I, Claudius

I, Claudius is a novel by Robert Graves, first published in 1934. It is a fictionalized autobiography of the Roman Emperor Claudius, who reigned from 41 to 54 AD. The novel follows Claudius from his birth in 10 BC to his death in 54 AD, and is narrated in the first person.

The novel begins with Claudius' birth, and his family's attempts to keep him hidden from the public due to his physical disabilities. His family is part of the Julio-Claudian dynasty, and his mother is the daughter of Augustus, the first Roman Emperor. Claudius is often overlooked and ignored by his family, and is seen as a weak and foolish figure.

Claudius is eventually sent to school, where he excels in his studies and is able to overcome his physical disabilities. He is also able to observe the political machinations of his family, and is able to gain insight into the workings of the Roman Empire.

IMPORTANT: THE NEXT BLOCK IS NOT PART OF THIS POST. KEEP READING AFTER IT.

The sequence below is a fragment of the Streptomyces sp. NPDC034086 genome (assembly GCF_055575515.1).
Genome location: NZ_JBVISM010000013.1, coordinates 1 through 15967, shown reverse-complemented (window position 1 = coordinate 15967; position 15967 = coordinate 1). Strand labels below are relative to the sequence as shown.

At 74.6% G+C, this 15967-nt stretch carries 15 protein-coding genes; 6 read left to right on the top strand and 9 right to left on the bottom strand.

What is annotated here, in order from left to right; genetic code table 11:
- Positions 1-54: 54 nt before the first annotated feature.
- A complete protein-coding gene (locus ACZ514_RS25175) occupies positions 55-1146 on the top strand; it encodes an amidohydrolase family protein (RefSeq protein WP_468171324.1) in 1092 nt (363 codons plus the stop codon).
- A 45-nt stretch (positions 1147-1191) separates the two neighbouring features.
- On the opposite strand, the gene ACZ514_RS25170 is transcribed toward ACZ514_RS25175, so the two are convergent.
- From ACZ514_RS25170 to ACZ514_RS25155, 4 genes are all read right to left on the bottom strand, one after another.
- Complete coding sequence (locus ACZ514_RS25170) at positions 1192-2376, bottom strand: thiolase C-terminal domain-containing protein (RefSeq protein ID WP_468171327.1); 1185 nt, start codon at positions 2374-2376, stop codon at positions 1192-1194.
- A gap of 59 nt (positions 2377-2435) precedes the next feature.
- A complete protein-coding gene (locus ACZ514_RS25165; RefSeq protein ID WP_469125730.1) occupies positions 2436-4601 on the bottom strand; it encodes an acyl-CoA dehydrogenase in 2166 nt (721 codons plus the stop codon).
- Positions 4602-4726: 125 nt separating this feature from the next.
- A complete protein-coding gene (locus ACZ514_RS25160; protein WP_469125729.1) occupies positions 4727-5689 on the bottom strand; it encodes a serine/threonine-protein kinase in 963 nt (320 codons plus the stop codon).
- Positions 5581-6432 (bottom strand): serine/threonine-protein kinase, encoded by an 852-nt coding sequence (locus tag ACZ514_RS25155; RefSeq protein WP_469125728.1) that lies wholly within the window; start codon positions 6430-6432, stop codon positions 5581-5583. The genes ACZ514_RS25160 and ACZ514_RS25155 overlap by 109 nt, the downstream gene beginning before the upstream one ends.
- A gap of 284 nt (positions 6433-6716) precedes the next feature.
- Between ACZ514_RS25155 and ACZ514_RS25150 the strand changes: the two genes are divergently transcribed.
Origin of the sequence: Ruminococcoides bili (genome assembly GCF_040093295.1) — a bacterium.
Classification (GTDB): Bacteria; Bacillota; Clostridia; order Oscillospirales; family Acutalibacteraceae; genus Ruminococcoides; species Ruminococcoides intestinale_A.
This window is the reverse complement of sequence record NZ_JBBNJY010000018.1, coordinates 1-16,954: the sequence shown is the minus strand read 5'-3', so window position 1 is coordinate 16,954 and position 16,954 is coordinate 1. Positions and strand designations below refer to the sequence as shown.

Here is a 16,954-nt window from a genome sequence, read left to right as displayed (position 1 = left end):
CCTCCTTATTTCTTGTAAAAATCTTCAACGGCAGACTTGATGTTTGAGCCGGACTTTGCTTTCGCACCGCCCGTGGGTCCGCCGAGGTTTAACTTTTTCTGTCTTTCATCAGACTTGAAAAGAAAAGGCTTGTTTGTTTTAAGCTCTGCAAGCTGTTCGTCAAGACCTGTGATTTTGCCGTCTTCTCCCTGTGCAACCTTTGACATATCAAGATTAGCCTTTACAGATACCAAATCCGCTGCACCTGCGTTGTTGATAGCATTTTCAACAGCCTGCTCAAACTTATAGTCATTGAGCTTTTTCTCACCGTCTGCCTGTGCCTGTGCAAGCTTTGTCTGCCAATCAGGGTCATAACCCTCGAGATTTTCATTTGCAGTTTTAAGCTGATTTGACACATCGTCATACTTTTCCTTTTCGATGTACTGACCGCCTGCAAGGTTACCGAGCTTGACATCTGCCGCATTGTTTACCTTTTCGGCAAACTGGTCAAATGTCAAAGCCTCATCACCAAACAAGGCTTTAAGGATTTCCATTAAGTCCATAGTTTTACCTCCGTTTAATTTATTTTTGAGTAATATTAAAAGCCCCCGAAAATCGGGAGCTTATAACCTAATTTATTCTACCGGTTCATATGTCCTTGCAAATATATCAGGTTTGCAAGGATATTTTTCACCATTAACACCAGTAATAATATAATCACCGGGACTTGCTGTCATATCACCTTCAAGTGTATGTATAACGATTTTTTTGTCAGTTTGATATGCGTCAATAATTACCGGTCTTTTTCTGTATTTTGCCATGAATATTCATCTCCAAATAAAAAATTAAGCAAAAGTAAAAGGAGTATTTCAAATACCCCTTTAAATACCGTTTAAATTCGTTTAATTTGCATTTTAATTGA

Claudius is eventually married off to a woman named Messalina, who is a cruel and manipulative woman. Claudius is able to survive her schemes and eventually becomes Emperor. He is able to bring stability to the Empire, and is able to make reforms that benefit the people.

Claudius is eventually betrayed by his own family, and is forced to flee Rome. He is able to return to the city and reclaim his throne, but is eventually poisoned by his own wife, Agrippina.

The novel is a fascinating look into the life of a Roman Emperor, and provides insight into the workings of the Roman Empire. It is a gripping story of intrigue, betrayal, and power, and is a must-read for anyone interested in Roman history.